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Working with Aboriginal and Torres Strait Islander peoples

Funding support helps establish CAL Diesel

Funding support helps establish CAL Diesel

Indigenous Affairs Employment
Wednesday, 04 December 2019

National Indigenous Australians Agency

Luke Murr, owner of CAL Diesel, inspecting an army grader, with CAL Diesel mobile workshop in the background.

CAL Diesel, a Townsville based Indigenous owned and operated diesel maintenance company, is having a positive impact in the region.

The owners of CAL Diesel (Luke and Courtney Murr) demonstrated both their business acumen, as well as their intent to grow CAL Diesel to a point where it could employ Indigenous qualified and apprentice trades-people.

The National Indigenous Australians Agency (NIAA) worked with Indigenous Business Australia (IBA) to support CAL Diesel, culminating in a lease arrangement for a mobile diesel workshop vehicle. While these lease arrangements were being finalised, CAL Diesel owners Luke and Courtney took the initiative to personally invest in a smaller 4WD vehicle for the business.

This vehicle underwent a significant fit-out to allow it to operate in remote conditions, providing CAL Diesel with the capacity to maintain, service, and repair diesel vehicles outside of urban areas. It has enabled CAL Diesel to gain customers and revenue while awaiting the delivery of the IBA leased larger custom vehicle.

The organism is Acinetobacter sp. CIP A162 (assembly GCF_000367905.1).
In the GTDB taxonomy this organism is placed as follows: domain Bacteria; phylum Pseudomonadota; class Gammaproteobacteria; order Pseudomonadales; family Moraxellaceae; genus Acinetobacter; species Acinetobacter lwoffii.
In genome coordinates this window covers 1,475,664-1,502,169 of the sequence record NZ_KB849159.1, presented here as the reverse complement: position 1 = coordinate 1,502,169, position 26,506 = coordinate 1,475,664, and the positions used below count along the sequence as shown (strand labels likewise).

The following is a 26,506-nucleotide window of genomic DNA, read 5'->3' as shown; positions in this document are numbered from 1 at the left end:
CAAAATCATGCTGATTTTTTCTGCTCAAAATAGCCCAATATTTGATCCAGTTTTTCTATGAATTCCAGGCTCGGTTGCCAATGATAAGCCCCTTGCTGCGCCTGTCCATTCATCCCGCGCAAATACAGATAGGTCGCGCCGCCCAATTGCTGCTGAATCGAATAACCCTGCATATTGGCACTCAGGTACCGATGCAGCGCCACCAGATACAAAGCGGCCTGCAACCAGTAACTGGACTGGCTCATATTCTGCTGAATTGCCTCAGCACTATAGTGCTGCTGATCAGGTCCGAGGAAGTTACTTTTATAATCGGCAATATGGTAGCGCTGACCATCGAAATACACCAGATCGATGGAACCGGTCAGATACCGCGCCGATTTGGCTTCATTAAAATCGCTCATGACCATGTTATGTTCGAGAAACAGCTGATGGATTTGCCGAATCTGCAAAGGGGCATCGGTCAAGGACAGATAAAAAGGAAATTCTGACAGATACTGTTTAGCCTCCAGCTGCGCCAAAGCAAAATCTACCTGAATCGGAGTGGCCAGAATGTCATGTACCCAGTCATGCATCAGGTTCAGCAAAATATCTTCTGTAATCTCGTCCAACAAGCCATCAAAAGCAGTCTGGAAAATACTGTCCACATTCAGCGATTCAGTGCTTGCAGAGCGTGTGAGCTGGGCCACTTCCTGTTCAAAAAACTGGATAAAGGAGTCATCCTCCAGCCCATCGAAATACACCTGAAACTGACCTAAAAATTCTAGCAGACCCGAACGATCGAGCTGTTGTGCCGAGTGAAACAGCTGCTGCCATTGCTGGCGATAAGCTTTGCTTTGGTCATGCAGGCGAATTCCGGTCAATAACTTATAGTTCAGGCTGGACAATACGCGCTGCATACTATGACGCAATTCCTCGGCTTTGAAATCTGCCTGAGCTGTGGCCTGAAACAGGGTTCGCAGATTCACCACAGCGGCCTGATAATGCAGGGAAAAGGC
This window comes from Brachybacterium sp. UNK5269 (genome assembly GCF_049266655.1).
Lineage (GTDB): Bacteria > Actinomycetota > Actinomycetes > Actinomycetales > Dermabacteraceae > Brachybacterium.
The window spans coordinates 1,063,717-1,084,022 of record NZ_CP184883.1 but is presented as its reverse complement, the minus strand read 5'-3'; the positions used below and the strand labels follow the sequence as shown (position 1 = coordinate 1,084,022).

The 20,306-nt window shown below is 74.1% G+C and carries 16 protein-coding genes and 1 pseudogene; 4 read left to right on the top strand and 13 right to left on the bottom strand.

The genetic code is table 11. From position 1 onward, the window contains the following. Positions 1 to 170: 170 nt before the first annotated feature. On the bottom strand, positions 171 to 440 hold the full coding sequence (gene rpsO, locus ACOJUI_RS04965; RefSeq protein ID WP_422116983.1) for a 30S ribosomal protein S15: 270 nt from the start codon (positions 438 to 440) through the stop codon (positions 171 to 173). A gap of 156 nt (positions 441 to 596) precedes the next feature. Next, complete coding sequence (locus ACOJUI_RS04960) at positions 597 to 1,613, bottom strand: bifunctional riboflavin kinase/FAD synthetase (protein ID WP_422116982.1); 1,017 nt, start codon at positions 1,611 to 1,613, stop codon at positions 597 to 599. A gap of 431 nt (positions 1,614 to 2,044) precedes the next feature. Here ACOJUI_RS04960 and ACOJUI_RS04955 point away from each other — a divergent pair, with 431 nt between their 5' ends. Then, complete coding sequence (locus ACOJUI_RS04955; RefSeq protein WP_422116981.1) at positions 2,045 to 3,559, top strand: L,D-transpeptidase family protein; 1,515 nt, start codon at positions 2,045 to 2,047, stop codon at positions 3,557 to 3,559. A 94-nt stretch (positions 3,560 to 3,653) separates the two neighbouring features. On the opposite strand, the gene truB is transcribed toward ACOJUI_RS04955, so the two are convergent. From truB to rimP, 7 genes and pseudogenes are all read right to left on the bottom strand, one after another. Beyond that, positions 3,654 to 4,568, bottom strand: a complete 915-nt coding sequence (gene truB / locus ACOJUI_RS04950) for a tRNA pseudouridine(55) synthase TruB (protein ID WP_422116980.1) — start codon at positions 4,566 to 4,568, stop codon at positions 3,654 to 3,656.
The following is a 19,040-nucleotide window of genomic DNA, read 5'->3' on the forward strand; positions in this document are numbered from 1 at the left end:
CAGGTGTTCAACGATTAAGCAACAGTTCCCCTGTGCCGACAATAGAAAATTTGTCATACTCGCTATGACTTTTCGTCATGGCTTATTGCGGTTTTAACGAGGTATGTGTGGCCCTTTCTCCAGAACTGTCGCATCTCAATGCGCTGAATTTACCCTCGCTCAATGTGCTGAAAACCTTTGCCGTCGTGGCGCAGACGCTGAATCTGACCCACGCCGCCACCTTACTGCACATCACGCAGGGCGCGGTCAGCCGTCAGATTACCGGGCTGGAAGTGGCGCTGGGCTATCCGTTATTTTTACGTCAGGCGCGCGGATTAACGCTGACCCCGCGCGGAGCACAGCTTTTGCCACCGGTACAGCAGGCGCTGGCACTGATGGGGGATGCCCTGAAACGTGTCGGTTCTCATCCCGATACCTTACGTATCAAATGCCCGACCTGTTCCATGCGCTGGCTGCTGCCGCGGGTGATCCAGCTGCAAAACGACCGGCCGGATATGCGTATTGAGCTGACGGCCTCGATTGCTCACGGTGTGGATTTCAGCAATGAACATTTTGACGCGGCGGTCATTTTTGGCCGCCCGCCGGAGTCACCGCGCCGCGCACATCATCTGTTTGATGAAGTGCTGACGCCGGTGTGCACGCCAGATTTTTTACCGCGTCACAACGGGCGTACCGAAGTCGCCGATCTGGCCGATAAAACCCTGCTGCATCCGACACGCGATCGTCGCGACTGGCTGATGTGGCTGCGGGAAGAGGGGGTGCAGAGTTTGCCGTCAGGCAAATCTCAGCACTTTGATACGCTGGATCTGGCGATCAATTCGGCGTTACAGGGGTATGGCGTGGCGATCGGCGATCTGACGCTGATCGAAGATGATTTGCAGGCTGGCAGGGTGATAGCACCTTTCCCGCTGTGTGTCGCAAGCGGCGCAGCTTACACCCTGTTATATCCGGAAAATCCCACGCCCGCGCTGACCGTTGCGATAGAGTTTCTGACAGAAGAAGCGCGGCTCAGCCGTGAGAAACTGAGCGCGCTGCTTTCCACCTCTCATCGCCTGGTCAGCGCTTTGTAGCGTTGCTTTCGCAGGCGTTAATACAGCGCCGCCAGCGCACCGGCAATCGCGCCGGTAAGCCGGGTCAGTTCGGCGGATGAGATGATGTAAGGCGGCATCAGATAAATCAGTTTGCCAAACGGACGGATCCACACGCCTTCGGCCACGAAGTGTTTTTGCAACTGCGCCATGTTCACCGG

Townsville is Australia’s largest garrison city, with some 8% of the population being directly employed by the Defence Forces. The NIAA drew on their relationship with the Defence Forces to establish links between CAL Diesel and Lavarack Barracks. The barracks is home to the Third Brigade, a multi-role combat brigade consisting of more than 4000 soldiers and hundreds of vehicles, including diesel powered armoured fighting vehicles and engineering plant. The requirements of Lavarack Barracks presented a perfect fit for the services and expertise offered by CAL Diesel.

Man in work wear stands next to metal shelving with tools. Behind him is the bed of a truck and behind that, heavy work equipment.
Luke Murr working from his mobile workshop on site at Lavarack Barracks (Townsville)

The army workshop supervisor, Mick O’Brien, agreed to a trial of CAL Diesel. Mick was quite impressed with Luke’s ability to troubleshoot and identify the root cause of a vehicle’s fault. CAL Diesel’s efficiency in identifying faults quickly and accurately, particularly when dealing with complex repairs and tight timeframes, has resulted in Lavarack Barracks providing both a dedicated work bay and ongoing contract work.

Luke has also pursued work with other major engineering companies, including an Indigenous company - KB Pipelines - who are contracted to the $215 million Haughton River Pipeline project. This is a major capital works programme to ensure Townsville has an adequate water supply in times of drought.

Luke and Courtney continue to build their client base, growing CAL Diesel both in size and service offerings. This will require employment of more Indigenous staff (they are currently recruiting diesel fitters), and expanding with more mobile workshops.